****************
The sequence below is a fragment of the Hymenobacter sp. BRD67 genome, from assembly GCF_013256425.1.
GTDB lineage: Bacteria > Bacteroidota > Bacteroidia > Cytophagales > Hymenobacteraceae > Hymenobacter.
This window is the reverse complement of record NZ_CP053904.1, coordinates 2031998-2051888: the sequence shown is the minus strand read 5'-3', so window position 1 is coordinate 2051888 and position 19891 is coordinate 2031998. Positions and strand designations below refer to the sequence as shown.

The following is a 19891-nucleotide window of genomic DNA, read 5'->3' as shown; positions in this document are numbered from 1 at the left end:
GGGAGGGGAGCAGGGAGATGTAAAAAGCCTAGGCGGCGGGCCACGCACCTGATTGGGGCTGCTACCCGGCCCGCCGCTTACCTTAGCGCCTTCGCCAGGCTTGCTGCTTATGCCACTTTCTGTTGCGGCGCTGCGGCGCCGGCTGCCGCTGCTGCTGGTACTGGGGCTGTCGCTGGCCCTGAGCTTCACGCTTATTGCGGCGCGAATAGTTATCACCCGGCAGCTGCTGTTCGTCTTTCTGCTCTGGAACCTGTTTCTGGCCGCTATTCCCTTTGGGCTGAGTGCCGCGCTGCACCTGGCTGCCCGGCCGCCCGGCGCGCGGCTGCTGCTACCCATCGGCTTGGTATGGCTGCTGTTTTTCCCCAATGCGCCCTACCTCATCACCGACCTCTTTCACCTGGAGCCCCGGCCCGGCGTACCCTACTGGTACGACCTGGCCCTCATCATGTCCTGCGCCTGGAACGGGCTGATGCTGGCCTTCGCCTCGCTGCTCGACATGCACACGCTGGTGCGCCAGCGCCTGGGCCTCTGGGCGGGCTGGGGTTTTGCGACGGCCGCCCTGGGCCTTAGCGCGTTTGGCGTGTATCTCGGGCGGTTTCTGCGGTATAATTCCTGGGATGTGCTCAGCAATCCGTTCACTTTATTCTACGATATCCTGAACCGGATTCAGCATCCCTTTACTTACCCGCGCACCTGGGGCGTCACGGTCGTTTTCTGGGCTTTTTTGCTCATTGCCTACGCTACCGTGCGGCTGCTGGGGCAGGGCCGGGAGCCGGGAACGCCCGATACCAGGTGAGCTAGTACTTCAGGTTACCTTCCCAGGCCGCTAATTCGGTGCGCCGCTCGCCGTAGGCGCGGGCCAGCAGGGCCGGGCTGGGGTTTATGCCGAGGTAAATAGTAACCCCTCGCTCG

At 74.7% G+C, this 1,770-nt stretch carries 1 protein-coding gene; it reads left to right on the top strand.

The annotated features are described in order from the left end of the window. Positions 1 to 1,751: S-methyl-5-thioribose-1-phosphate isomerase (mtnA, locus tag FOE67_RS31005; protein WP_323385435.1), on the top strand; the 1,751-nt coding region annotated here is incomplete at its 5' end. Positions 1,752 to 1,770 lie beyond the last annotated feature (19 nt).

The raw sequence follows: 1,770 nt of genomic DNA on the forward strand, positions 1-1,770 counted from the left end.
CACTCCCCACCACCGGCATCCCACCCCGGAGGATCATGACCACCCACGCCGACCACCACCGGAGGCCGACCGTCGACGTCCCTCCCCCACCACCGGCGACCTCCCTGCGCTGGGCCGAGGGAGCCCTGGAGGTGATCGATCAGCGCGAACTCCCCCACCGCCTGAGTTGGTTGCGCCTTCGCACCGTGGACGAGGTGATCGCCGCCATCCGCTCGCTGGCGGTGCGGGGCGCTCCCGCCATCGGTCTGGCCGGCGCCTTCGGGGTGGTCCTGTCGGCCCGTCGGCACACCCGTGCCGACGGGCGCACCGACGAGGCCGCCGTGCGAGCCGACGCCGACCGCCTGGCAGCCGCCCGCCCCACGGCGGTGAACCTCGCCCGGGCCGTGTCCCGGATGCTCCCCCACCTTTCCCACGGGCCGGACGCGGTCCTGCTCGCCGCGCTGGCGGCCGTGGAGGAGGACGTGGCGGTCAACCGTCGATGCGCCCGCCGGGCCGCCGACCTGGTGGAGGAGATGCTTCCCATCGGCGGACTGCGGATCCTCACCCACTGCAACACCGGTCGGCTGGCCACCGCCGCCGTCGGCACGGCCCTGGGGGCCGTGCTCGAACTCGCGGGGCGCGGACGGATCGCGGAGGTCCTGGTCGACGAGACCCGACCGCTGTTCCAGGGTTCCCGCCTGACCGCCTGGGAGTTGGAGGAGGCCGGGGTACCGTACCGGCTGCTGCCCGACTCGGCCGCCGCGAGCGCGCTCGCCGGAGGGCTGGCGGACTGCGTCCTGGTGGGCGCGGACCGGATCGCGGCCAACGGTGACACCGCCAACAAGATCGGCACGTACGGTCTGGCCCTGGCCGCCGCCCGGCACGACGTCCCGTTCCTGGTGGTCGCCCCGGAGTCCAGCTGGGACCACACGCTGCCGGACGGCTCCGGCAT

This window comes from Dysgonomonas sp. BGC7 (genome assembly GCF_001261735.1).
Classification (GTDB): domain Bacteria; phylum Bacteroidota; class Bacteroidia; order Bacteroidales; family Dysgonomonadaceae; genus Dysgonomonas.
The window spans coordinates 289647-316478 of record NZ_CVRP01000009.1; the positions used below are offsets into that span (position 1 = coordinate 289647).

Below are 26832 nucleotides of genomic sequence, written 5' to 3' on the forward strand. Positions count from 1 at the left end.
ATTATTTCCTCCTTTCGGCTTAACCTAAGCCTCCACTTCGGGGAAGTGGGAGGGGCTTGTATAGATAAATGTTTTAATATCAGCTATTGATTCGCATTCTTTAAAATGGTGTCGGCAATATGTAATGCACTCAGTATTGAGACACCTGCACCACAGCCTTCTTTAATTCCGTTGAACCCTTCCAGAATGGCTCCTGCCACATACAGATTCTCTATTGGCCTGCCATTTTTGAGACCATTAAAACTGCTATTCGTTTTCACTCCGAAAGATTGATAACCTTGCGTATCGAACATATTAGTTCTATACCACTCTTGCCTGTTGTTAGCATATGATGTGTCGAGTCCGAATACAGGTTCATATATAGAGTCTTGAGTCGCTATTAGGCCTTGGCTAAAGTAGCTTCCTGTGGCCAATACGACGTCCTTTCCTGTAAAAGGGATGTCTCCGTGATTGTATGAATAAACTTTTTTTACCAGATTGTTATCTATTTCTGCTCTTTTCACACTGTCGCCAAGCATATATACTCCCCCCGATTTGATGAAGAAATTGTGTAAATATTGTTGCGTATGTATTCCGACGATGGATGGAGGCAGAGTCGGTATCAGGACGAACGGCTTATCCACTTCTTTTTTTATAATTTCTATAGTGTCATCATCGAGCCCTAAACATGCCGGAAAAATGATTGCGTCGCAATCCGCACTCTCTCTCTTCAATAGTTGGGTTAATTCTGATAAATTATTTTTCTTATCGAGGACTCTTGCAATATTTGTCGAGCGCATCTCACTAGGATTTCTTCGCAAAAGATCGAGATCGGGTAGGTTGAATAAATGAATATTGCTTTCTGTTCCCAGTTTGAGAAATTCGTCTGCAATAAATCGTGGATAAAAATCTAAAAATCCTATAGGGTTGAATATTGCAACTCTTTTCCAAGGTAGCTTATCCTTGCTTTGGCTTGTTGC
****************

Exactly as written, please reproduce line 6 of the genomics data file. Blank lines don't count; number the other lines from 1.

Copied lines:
At 74.7% G+C, this 1,770-nt stretch carries 1 protein-coding gene; it reads left to right on the top strand.